When Akiyama’s wounds have healed sufficiently to allow travel, he accompanies Miyamoto to Kyoto, the home of the school of Yoskioka. He knows Kyoto well. Although the city is nominally governed by the Tokugawa clan, the Yoshioka are very powerful and confident enough to carry out acts of sabotage as reminders of their power. Captain Goemon, representative of the Tokugawa clan and governer of Kyoto draws on extensive knowledge of the city and diplomacy skills to keep peace. He later proves a useful ally to Miyamoto without appearing to help him. As they reach the city, Akiyama and Miyamoto find the gates shut due to an incident at the garrison. A Yoshioka samurai tells Denshichiro that he saw Miyamoto and Akiyama set off in the direction of Mount Hiei, home to Shinto temples and graveyards. Akiyama has a shrine to his family there and goes to visit it. Miyamoto gives him privacy and heads into one of the temples to pray. Denshichiro takes a group of samurai with him, leading two to Akiyama’s shrine and sending six after Miyamoto.
Denshichiro’s plan backfires, leading Miyamoto to issue his challenge to the head of Yoskioka, Seijuro Yoskioka, Denshichiro’s brother. Tadanari, had he been given the opportunity, would have counseled against such action. He has been reading the reports Akiyama returned while tracking Miyamoto and thinks the masterless samurai dangerous and beyond control. He attempts to negotiate with Miyamoto who agrees he will accept an apology from Denshichurio and leave Kyoto. Denshichurio appears to agree but insists that Tadanari is absent when the apology is given. Tadanari suspects a trick but does not have the authority to insist he is present. Denshichurio’s trick sets in motion a fatal chain of events that could lead to the destruction of his family or Miyamoto. Ironically, it’s diplomatic counsel Tadanari who strengthens the links in Denshichurio’s chain. Who will win: the samurai who seeks brutal vengence at perceived insults or the masterless whose principle is to choose life and is not afraid of a tactical retreat?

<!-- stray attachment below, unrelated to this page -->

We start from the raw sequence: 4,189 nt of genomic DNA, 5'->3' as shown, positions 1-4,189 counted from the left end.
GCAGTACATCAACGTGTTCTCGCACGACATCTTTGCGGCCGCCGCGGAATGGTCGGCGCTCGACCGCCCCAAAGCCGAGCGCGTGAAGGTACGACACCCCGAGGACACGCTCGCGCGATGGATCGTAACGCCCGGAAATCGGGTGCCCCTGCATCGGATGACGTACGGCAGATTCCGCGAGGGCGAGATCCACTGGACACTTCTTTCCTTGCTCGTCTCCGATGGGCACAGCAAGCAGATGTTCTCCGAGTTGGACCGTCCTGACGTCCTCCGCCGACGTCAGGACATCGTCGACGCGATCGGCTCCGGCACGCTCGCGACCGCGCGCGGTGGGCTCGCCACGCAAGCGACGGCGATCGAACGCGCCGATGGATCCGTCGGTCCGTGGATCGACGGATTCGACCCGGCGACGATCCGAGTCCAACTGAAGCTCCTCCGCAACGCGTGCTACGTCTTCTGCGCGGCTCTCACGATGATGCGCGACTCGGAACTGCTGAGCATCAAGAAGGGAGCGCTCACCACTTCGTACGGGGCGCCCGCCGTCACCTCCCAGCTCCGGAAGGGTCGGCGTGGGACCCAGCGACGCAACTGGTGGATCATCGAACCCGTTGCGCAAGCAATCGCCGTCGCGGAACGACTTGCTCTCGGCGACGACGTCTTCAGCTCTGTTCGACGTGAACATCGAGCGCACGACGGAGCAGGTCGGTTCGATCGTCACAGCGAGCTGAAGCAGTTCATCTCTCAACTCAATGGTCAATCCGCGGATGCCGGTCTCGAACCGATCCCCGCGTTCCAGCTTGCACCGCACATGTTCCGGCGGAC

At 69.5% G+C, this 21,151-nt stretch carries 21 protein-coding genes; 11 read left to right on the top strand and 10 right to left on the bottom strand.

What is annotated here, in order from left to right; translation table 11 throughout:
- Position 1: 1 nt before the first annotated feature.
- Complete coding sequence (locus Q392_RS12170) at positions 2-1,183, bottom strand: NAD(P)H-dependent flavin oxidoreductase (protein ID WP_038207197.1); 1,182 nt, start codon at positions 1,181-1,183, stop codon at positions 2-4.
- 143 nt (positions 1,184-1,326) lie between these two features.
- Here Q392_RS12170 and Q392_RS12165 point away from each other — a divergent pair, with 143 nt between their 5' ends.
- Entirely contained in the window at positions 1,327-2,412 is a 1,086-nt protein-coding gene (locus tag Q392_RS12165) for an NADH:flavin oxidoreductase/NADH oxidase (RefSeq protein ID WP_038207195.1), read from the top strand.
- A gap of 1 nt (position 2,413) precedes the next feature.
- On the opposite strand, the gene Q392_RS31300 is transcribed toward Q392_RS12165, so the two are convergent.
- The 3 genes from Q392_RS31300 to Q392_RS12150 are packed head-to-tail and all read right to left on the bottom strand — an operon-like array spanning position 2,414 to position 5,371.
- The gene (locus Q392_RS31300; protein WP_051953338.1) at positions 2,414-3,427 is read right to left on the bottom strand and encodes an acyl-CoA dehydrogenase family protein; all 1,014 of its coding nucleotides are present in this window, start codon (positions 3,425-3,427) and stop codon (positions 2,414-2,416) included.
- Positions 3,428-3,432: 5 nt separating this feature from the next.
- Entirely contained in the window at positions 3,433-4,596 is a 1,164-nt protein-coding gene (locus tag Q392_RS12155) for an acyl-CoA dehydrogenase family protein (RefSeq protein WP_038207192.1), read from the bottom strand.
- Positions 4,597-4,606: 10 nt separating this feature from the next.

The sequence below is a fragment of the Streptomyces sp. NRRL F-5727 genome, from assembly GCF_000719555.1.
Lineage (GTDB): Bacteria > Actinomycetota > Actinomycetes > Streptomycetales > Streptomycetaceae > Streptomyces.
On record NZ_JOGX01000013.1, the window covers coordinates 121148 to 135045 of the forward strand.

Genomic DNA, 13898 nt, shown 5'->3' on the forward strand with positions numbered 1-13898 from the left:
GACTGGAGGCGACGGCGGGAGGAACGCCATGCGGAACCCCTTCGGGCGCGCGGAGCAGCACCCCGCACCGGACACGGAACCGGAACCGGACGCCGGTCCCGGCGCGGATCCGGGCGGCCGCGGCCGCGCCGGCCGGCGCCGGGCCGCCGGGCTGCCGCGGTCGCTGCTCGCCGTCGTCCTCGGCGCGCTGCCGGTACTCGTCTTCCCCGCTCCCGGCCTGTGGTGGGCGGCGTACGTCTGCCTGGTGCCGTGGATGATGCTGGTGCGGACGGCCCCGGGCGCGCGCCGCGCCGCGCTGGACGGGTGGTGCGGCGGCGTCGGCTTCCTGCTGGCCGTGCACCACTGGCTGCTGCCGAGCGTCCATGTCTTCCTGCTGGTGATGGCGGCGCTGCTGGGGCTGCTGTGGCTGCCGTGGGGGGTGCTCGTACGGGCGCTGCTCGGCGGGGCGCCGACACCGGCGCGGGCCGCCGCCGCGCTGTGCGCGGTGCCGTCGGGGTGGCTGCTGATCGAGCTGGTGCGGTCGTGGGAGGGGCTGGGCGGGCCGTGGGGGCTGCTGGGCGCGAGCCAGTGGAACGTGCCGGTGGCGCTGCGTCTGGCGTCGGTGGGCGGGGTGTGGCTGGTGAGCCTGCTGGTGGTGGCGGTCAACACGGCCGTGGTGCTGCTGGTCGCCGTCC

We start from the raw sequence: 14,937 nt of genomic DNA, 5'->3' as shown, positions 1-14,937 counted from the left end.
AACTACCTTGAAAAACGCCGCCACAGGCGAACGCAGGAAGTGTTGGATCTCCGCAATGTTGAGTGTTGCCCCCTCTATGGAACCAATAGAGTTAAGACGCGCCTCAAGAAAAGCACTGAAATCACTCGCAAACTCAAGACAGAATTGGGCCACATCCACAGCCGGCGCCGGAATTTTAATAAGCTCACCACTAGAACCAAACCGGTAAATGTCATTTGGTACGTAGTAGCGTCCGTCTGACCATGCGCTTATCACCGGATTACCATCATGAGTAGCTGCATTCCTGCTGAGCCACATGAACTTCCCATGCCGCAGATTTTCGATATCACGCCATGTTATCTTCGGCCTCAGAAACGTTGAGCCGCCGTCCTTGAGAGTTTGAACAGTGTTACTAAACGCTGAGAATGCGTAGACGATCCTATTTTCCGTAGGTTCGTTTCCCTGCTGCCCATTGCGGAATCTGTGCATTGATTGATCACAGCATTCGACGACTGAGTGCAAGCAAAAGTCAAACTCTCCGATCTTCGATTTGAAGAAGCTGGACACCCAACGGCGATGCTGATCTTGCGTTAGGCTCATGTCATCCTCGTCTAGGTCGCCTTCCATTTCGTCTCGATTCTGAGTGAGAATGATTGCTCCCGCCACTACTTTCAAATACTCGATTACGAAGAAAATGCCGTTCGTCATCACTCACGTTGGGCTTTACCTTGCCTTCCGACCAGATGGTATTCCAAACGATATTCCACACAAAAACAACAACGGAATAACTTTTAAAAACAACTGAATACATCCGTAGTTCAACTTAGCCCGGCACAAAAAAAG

“Sword of Honour” does follow on from “Child of Vengeance”, however, apart from a handful of references to the battle at Sekiyahara, it effectively stands alone. Musashi Miyamoto is the only character from both books and in “Sword of Honour” he’s matured from a child to a young man. The samurai are firmly characters in their own right despite a commonality of scholarship and status.
Although “Sword of Honour” builds towards its climatic battle, it’s not all battles and skirmishes between samurai. In the downtime while wounds heal and battle strategies are thought through, there’s time to take in some scenery and get a feel for life in Kyoto. Miyamoto is not alone. He and Akiyama befriend a blind woman and girl who end up sharing lodgings. The woman makes money by weaving and is not afraid to challenge Miyamoto’s attitude and rigid stance, allowing readers to learn her history. He’s not afraid to own up to doubts and there’s more to Miyamoto than his swordsmanship. Background information is fed in a timely manner and never feels like an information dump. It doesn’t overstay its welcome either. If it were a film, it would be one where you emerge from a cinema and wonder how time seems to have gained three hours because it felt as if the film only lasted for one.